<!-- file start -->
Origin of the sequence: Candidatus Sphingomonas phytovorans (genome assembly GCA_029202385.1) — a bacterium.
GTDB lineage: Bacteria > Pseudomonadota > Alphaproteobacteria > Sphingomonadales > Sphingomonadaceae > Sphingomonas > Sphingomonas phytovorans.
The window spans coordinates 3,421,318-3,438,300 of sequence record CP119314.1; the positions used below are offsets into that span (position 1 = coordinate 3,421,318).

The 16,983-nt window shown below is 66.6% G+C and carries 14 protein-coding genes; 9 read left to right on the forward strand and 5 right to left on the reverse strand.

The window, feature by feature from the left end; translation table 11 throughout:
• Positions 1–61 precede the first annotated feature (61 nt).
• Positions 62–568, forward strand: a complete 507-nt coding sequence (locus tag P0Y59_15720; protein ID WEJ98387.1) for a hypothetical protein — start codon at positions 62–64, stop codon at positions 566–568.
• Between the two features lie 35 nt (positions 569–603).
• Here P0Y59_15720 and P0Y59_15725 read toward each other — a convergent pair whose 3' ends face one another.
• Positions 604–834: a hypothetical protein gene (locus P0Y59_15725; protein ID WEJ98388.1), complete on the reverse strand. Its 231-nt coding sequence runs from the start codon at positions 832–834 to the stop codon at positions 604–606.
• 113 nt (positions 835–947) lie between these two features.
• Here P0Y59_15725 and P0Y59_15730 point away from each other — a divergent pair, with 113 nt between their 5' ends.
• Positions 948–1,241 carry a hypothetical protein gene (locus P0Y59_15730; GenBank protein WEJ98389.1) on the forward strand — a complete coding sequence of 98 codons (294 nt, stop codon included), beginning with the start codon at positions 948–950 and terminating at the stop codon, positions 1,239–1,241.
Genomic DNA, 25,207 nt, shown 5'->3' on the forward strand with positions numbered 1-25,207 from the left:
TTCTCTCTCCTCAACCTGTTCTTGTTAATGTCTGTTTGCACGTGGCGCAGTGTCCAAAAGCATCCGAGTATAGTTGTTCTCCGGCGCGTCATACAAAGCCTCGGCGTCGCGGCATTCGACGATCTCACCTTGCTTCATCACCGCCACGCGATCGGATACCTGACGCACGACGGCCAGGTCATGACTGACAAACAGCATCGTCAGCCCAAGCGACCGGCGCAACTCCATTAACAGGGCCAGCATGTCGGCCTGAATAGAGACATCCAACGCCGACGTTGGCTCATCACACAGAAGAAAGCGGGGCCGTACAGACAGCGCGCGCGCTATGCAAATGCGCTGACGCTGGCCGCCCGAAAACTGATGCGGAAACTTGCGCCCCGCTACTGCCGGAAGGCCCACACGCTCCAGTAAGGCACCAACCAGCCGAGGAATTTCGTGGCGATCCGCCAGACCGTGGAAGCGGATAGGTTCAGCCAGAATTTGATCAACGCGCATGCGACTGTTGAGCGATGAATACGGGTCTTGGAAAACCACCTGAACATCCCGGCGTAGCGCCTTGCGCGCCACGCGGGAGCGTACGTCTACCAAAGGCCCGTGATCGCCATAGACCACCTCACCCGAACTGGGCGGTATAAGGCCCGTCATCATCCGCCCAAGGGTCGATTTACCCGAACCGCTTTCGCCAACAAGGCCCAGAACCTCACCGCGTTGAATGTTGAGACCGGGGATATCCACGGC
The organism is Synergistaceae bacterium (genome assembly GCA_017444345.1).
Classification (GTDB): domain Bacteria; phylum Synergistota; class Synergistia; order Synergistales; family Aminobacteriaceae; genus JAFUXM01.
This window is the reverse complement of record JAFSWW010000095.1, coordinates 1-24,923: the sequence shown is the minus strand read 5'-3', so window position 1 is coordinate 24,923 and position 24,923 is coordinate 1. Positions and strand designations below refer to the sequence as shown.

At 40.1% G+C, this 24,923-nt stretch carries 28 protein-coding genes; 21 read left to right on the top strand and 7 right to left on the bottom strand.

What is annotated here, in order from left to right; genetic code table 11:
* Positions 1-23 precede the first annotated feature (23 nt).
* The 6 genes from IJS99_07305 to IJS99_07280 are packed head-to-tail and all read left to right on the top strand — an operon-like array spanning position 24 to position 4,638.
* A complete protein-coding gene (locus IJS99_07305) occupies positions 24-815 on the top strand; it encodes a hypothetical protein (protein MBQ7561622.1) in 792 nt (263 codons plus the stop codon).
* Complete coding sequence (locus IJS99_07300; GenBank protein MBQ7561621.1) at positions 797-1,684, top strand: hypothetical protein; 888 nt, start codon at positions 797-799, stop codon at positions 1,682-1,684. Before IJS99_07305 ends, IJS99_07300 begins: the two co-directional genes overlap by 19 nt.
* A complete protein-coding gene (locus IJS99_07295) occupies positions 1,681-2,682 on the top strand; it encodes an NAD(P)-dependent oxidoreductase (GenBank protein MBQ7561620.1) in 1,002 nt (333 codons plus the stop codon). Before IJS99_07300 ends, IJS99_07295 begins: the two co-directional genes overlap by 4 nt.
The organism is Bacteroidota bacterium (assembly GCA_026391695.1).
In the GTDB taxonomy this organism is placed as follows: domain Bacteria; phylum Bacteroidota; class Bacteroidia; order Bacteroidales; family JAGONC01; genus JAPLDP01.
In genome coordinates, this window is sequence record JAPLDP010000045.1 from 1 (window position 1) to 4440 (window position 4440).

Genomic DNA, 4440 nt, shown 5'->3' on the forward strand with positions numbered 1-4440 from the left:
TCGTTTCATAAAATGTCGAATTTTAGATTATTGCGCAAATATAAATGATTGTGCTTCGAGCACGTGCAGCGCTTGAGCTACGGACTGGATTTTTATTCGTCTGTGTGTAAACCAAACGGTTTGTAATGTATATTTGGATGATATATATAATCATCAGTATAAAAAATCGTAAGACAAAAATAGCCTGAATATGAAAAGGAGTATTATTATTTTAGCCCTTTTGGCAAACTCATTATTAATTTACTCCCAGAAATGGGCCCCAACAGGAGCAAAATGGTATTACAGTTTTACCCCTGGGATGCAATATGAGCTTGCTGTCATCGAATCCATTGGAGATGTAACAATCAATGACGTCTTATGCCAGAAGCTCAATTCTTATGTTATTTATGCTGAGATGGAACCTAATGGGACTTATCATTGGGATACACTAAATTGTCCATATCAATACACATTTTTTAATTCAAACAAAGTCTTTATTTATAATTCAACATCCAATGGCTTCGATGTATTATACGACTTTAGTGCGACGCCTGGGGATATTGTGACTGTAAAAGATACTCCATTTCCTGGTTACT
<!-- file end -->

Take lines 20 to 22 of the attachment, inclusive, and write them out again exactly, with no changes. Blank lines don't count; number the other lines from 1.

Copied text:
What is annotated here, in order from left to right; genetic code table 11:
* Positions 1-23 precede the first annotated feature (23 nt).
* The 6 genes from IJS99_07305 to IJS99_07280 are packed head-to-tail and all read left to right on the top strand — an operon-like array spanning position 24 to position 4,638.